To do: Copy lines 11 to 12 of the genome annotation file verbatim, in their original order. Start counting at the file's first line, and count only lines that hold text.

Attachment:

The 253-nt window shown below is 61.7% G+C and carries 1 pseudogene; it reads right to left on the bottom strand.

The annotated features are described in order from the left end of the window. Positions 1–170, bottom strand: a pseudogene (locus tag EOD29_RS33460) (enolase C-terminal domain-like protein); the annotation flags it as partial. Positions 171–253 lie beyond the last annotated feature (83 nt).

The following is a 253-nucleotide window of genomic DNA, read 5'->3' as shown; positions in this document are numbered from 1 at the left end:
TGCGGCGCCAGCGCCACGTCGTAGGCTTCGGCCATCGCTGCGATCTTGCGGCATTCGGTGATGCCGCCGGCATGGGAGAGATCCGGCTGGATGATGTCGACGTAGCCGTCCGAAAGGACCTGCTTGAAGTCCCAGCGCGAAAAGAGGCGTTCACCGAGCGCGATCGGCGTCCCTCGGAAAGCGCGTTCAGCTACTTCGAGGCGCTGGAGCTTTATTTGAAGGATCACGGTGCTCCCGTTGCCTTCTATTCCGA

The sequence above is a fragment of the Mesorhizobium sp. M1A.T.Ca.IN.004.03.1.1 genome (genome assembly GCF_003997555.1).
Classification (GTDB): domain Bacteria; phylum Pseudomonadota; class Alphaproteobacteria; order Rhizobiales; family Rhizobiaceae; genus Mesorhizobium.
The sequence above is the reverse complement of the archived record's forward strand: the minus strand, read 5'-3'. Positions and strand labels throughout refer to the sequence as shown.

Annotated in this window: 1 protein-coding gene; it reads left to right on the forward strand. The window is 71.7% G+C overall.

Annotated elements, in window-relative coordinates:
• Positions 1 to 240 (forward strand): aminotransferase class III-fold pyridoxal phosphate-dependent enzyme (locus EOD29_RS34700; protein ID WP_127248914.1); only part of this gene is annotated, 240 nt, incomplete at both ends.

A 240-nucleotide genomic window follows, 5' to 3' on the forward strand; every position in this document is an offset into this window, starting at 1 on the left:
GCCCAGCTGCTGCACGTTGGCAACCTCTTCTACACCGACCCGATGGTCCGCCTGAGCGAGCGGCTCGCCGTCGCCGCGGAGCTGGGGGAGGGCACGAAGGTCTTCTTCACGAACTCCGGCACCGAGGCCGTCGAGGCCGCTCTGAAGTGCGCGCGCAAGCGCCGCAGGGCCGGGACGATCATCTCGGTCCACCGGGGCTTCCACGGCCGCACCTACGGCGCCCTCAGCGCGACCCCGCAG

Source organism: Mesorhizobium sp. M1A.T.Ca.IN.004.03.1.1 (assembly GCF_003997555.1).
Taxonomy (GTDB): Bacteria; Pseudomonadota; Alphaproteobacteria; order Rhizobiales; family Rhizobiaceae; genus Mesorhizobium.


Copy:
A 240-nucleotide genomic window follows, 5' to 3' on the forward strand; every position in this document is an offset into this window, starting at 1 on the left:
GCCCAGCTGCTGCACGTTGGCAACCTCTTCTACACCGACCCGATGGTCCGCCTGAGCGAGCGGCTCGCCGTCGCCGCGGAGCTGGGGGAGGGCACGAAGGTCTTCTTCACGAACTCCGGCACCGAGGCCGTCGAGGCCGCTCTGAAGTGCGCGCGCAAGCGCCGCAGGGCCGGGACGATCATCTCGGTCCACCGGGGCTTCCACGGCCGCACCTACGGCGCCCTCAGCGCGACCCCGCAG